David Shulkin, MD, compares hospitals' current adoption of patient safety officers (PSO) to ten years ago, when healthcare
systems began naming chief medical officers (CMO). As the first CMO of the University of Pennsylvania health system and the
first appointed CMO of any academic medical center, Shulkin remembers the "slow and painful process" he and his colleagues
experienced when undertaking new roles and how difficult it was to create everything-from job descriptions to definitions
of success-from scratch.
David Shulkin, MD
"It was déja vu when I saw what was happening with the institution of the patient safety officer," recounts Shulkin. "There
really is a more effective way to transition professionals into these new positions successfully."
Born of that sentiment is the Patient Safety Officer Society, a nonprofit, Phila-delphia-based organization dedicated to offering
resources, such as newsletters, educational materials, and access to technology to accomplish systematic improvements in patient
safety and reduce medical errors. Officially launched in June 2002, the organization has 250 members, none of whom pay fees.
However, spurred by the November 1999 Institute of Medicine report, the public and media focus on patient safety that resulted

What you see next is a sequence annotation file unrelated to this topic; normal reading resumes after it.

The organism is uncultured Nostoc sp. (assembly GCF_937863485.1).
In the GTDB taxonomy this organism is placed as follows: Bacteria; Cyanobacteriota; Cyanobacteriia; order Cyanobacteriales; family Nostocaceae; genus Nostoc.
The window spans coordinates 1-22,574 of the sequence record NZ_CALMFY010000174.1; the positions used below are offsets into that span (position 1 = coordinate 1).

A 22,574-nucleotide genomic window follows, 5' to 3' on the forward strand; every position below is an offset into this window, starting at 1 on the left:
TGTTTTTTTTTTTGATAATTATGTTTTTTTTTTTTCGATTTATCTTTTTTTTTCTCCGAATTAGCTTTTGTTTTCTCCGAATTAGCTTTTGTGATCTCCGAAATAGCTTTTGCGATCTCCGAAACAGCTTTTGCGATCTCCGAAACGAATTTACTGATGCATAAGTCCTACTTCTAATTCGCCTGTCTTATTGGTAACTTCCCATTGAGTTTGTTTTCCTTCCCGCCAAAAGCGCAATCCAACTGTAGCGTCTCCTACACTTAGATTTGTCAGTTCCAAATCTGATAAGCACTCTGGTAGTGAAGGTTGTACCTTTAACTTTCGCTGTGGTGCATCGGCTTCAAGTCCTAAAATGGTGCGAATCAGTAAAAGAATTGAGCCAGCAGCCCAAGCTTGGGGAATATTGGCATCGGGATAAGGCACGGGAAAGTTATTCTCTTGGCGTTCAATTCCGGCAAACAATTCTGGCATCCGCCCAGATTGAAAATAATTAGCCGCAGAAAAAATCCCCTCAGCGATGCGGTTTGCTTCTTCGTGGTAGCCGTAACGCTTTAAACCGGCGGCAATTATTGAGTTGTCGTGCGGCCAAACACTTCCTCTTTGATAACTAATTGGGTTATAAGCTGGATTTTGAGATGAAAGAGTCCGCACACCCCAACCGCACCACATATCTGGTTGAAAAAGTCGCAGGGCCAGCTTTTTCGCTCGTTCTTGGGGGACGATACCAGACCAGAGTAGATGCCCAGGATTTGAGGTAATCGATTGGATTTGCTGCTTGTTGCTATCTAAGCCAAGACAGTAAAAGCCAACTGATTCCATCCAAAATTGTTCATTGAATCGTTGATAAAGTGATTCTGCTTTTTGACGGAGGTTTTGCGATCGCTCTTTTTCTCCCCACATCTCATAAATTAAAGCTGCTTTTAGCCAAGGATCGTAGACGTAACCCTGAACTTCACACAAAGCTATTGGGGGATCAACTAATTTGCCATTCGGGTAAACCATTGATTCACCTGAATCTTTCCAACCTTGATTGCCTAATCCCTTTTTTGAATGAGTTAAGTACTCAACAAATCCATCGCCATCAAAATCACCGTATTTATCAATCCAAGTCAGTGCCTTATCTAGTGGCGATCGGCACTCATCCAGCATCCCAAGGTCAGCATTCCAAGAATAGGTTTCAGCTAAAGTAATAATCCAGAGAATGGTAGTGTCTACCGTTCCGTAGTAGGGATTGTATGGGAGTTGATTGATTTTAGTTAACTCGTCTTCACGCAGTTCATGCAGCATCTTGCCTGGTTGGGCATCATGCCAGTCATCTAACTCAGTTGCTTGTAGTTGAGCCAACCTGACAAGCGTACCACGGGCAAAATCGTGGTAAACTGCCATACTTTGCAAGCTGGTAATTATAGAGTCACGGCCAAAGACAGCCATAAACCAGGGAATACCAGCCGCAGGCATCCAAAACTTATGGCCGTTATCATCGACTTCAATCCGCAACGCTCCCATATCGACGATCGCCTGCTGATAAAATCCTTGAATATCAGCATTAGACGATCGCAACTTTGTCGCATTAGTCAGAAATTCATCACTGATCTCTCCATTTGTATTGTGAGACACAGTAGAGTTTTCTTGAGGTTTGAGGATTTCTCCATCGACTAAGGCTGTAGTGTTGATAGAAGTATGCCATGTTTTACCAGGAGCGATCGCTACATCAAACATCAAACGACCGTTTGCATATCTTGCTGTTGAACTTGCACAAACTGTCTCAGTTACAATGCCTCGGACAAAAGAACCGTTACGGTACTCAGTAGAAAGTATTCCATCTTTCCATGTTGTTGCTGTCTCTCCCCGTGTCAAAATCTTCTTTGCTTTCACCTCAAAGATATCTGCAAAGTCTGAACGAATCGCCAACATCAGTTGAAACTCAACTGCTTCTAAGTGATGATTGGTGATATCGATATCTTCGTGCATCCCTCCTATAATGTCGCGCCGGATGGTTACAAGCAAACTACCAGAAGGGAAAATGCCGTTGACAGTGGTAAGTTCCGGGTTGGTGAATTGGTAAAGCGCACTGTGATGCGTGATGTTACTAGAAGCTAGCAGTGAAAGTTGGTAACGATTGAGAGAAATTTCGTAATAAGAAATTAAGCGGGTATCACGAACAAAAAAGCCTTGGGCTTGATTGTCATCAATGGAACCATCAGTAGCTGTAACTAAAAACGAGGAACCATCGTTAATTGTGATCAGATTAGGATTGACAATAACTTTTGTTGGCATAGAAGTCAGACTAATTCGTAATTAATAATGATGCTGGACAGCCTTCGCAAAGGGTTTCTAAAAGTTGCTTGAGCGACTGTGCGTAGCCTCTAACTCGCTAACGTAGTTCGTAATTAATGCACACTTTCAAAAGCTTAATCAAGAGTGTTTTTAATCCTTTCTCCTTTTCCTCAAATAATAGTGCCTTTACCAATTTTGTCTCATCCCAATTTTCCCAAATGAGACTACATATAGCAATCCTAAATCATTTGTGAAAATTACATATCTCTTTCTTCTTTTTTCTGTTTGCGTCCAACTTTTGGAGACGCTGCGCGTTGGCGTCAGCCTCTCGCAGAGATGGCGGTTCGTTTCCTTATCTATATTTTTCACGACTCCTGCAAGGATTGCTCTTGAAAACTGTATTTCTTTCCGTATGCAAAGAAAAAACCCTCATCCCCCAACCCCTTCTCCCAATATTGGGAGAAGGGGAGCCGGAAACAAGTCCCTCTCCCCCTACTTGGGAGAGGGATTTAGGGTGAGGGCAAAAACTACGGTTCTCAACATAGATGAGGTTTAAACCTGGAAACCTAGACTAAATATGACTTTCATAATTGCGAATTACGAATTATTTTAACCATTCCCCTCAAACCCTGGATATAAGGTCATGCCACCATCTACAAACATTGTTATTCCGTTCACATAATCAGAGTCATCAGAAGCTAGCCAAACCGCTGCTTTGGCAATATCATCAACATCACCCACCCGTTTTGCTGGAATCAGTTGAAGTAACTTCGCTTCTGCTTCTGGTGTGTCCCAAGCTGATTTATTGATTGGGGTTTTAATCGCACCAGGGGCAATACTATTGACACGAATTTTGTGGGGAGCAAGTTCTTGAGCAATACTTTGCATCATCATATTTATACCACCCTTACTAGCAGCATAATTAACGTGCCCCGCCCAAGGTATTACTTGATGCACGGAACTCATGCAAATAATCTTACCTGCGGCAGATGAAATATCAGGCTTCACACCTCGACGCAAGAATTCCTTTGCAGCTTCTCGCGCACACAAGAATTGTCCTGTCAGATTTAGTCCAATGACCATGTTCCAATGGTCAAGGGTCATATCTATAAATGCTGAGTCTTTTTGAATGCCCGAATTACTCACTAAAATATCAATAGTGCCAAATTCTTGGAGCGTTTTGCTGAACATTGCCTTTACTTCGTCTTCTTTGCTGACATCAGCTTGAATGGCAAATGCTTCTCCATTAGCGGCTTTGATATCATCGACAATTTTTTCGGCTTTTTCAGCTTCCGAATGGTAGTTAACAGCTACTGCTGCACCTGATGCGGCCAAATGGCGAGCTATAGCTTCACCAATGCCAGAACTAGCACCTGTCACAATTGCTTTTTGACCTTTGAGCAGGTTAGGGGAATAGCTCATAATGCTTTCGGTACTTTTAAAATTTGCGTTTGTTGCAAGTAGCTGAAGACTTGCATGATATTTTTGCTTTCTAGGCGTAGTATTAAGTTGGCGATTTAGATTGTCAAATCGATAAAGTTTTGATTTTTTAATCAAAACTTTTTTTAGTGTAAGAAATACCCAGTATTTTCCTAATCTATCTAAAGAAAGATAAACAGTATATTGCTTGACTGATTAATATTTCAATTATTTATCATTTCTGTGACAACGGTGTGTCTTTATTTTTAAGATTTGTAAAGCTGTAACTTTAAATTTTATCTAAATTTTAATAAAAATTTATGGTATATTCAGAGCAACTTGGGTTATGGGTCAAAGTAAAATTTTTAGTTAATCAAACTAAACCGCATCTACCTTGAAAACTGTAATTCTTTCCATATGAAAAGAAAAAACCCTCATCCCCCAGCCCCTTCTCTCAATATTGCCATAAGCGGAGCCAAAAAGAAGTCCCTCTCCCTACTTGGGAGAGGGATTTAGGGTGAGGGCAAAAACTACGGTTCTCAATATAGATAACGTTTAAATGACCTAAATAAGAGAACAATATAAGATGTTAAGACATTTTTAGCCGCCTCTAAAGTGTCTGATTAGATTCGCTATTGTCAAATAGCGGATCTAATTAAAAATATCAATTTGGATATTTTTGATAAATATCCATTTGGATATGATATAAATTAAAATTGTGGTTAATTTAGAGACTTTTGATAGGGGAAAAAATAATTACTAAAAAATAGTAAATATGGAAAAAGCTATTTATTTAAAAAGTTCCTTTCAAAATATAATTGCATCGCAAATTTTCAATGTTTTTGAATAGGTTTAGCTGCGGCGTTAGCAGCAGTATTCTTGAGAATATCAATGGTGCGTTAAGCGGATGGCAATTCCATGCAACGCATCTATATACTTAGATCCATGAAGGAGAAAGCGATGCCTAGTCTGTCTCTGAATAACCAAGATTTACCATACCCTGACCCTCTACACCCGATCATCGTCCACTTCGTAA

in new regulatory guidelines for reporting medical errors and new standards for patient safety is forcing many hospitals to
create PSO positions almost daily. As executives join those ranks, membership is expected to swell.
"In addition to regulatory and accreditation bodies and the media, payers have an interest in patient safety because it is
clear that medical errors and substandard care cost a fair amount of money," says Shulkin. "So, employer groups in particular
are focusing on what hospitals are doing and creating accountability for healthcare."
Although recent patient safety initiatives have focused on bar-coding technology (See "From Grocery to Pharmacy," PE, November
2001), that technology is expensive and often takes years to implement. PSOs can instead focus on changing institutions' culture
so that staff can talk about errors instead of hiding them, then focus on preventing further problems and improving the system.